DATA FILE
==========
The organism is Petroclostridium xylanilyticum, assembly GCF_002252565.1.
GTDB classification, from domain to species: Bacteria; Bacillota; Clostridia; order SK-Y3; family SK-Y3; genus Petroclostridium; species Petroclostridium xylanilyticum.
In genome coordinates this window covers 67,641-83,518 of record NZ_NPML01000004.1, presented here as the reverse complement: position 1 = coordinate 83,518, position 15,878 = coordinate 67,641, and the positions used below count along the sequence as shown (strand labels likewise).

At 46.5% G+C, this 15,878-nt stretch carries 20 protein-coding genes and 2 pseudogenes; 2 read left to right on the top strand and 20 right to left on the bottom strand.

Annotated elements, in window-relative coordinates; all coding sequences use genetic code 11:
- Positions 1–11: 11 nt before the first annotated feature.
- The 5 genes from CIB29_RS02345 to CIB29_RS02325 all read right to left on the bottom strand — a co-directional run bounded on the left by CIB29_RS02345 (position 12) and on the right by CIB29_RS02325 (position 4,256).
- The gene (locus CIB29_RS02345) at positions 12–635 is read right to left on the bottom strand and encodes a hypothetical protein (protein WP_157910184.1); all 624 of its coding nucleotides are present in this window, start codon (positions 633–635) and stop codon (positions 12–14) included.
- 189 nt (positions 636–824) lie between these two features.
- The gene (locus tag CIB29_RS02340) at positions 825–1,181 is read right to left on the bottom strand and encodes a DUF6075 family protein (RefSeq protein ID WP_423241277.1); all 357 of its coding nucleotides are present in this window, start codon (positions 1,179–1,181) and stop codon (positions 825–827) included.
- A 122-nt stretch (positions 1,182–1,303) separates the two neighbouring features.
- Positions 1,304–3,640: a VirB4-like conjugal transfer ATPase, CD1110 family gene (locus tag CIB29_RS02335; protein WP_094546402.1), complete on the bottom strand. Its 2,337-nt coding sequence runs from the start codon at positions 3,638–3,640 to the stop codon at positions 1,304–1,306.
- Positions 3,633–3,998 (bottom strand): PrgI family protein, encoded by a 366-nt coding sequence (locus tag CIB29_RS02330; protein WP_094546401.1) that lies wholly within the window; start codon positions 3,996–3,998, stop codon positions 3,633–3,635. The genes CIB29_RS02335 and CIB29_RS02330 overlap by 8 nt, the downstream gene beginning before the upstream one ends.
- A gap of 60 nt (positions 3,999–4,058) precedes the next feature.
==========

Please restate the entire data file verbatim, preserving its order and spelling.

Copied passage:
The organism is Petroclostridium xylanilyticum, assembly GCF_002252565.1.
GTDB classification, from domain to species: Bacteria; Bacillota; Clostridia; order SK-Y3; family SK-Y3; genus Petroclostridium; species Petroclostridium xylanilyticum.
In genome coordinates this window covers 67,641-83,518 of record NZ_NPML01000004.1, presented here as the reverse complement: position 1 = coordinate 83,518, position 15,878 = coordinate 67,641, and the positions used below count along the sequence as shown (strand labels likewise).

At 46.5% G+C, this 15,878-nt stretch carries 20 protein-coding genes and 2 pseudogenes; 2 read left to right on the top strand and 20 right to left on the bottom strand.

Annotated elements, in window-relative coordinates; all coding sequences use genetic code 11:
- Positions 1–11: 11 nt before the first annotated feature.
- The 5 genes from CIB29_RS02345 to CIB29_RS02325 all read right to left on the bottom strand — a co-directional run bounded on the left by CIB29_RS02345 (position 12) and on the right by CIB29_RS02325 (position 4,256).
- The gene (locus CIB29_RS02345) at positions 12–635 is read right to left on the bottom strand and encodes a hypothetical protein (protein WP_157910184.1); all 624 of its coding nucleotides are present in this window, start codon (positions 633–635) and stop codon (positions 12–14) included.
- 189 nt (positions 636–824) lie between these two features.
- The gene (locus tag CIB29_RS02340) at positions 825–1,181 is read right to left on the bottom strand and encodes a DUF6075 family protein (RefSeq protein ID WP_423241277.1); all 357 of its coding nucleotides are present in this window, start codon (positions 1,179–1,181) and stop codon (positions 825–827) included.
- A 122-nt stretch (positions 1,182–1,303) separates the two neighbouring features.
- Positions 1,304–3,640: a VirB4-like conjugal transfer ATPase, CD1110 family gene (locus tag CIB29_RS02335; protein WP_094546402.1), complete on the bottom strand. Its 2,337-nt coding sequence runs from the start codon at positions 3,638–3,640 to the stop codon at positions 1,304–1,306.
- Positions 3,633–3,998 (bottom strand): PrgI family protein, encoded by a 366-nt coding sequence (locus tag CIB29_RS02330; protein WP_094546401.1) that lies wholly within the window; start codon positions 3,996–3,998, stop codon positions 3,633–3,635. The genes CIB29_RS02335 and CIB29_RS02330 overlap by 8 nt, the downstream gene beginning before the upstream one ends.
- A gap of 60 nt (positions 3,999–4,058) precedes the next feature.